Would this kind of honesty be wrong, or is it only wrong business-wise? How would the NAACP respond if the charter and choice promoters were this honest? Is this easier/better than the NAACP’s conditions-or is unfettered access to just certain children and no oversight other than supply-and-demand the reformers’ wish?

I think I can understand the NAACP’s desire to have some common sense equity and understanding injected into the opportunity charter schools could and should provide.

NAACP’s Moratorium

Here is the part of the NAACP statement regarding what conditions they hope can be met in order to move past the moratorium on charter school expansion. The entire piece regarding the moratorium (from mid-October) can be found by clicking on this text:

We are calling for a moratorium on the expansion of the charter schools at least until such time as:
(1) Charter schools are subject to the same transparency and accountability standards as public schools
(2) Public funds are not diverted to charter schools at the expense of the public school system
(3) Charter schools cease expelling students that public schools have a duty to educate and
(4) Charter schools cease to perpetuate de facto segregation of the highest performing children from those whose aspirations may be high but whose talents are not yet as obvious.

I had been wondering for some time why reformer pundits and edu-propaganda outlets had slung so much mud at the NAACP, suggested that they were trying to steal choice from poor parents, or preventing them from having choice to begin with…Seems that some may see conditions as only being for underfunded and disrespected traditional public schools (and not the innovative and privately managed choice schools), or maybe it was a touch of shame resulting from having their.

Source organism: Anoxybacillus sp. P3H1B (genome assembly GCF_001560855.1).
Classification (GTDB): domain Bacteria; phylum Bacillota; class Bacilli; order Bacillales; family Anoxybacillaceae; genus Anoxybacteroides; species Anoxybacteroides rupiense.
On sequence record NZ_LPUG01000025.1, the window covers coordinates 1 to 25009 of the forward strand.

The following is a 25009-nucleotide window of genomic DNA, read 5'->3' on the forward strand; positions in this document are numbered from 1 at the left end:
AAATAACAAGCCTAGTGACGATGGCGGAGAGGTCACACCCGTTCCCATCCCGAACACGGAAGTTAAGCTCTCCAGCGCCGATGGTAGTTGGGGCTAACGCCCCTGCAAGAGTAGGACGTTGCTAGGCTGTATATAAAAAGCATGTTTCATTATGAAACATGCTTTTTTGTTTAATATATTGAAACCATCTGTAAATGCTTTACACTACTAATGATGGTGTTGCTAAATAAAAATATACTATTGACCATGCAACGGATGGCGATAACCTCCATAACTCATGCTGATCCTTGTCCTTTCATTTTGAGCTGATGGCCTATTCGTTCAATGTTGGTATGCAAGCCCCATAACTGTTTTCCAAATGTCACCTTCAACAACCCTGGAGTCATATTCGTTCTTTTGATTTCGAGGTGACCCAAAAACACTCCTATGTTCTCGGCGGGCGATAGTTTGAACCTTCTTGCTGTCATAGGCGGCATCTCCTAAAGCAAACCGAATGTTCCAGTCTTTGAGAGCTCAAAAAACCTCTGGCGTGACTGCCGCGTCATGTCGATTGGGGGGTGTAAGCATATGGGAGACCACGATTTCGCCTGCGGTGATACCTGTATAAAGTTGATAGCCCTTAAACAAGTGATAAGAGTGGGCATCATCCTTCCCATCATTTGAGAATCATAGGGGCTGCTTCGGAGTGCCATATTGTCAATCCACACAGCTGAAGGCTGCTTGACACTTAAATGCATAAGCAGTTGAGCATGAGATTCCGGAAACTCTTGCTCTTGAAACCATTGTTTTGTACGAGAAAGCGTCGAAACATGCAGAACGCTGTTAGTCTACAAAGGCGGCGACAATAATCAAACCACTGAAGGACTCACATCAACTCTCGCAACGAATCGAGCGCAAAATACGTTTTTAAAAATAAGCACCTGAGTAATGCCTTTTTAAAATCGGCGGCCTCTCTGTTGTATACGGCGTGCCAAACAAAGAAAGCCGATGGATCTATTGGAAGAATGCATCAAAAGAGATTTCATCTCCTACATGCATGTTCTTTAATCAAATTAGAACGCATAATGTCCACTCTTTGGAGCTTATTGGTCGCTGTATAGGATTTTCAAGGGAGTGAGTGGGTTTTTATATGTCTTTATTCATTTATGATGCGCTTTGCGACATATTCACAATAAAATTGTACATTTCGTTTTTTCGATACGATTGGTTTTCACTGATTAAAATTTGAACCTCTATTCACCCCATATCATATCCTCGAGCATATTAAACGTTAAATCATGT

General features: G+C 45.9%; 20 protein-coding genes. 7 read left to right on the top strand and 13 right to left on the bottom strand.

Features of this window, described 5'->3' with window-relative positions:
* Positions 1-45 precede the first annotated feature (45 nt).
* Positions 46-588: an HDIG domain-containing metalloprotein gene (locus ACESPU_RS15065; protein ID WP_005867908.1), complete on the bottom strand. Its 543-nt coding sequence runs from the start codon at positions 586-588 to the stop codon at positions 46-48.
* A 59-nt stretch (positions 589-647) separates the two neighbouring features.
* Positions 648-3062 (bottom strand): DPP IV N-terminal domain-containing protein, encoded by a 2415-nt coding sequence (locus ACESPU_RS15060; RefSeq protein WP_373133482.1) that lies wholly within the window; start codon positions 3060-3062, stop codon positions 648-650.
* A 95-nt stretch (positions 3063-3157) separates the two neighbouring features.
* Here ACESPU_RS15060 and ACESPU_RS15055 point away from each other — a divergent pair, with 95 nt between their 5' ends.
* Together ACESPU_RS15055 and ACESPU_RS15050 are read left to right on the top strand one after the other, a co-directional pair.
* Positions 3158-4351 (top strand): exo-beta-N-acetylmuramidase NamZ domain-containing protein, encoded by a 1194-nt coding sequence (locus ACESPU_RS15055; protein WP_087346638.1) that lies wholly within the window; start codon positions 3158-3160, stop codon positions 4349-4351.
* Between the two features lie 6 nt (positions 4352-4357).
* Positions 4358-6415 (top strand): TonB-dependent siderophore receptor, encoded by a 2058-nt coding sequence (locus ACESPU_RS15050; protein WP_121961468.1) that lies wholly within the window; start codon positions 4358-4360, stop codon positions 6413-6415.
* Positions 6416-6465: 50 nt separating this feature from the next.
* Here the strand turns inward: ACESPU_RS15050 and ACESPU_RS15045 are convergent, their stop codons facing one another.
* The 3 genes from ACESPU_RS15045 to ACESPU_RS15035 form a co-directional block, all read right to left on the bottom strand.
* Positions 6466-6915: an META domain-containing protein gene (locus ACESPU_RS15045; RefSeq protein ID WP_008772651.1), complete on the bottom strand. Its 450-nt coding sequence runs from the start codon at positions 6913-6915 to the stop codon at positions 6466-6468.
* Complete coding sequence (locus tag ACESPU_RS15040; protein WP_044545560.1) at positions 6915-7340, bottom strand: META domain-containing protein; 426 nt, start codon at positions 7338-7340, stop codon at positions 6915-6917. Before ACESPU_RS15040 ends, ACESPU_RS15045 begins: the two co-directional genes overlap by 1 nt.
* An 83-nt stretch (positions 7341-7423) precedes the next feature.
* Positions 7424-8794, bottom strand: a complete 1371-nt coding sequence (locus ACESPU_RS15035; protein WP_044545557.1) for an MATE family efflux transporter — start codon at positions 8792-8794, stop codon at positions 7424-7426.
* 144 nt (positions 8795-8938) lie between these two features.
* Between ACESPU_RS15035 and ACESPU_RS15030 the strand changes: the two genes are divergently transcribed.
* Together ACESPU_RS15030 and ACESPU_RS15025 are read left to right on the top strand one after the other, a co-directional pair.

Buyer beware: This is what “choice” can mean.

I have been made aware of another “choice” story. I understand they are not all the same, but c’mon. Maybe this is why thinking people understand we need to be loyal to people and address the needs of society, not create a market that commands loyalty to it over them. Instead of “choice”, maybe we need other words to describe schools like this. “Privately managed semi-selective option” schools?

Anyways, I came across this story from a parent whose child struggles with the same condition my youngest has (P.A.N.D.A.S.). I wrote about it in January in a letter put on educationpost after a call for uplifting, positive stories. It really is sudden, alarming, and so far my wife and I appear to have been fortunate. Click on the link to go to the archived original, or just read the story below (more about the teacher, but describes my daughter).

 

A colleague recently suffered a series of tragedies, starting with the loss of a son who was grown—but still a young man. Despite this, she kept her composure, her warmth, and her professionalism in front of the children she teaches.

One girl, in particular, had come down with a rather serious condition resulting from a strep infection that had not been effectively treated. The student, formerly bright, capable, active, and always well-behaved, had disappeared and been replaced by a withdrawn, nervous, malnourished ghost…but was slowly coming back.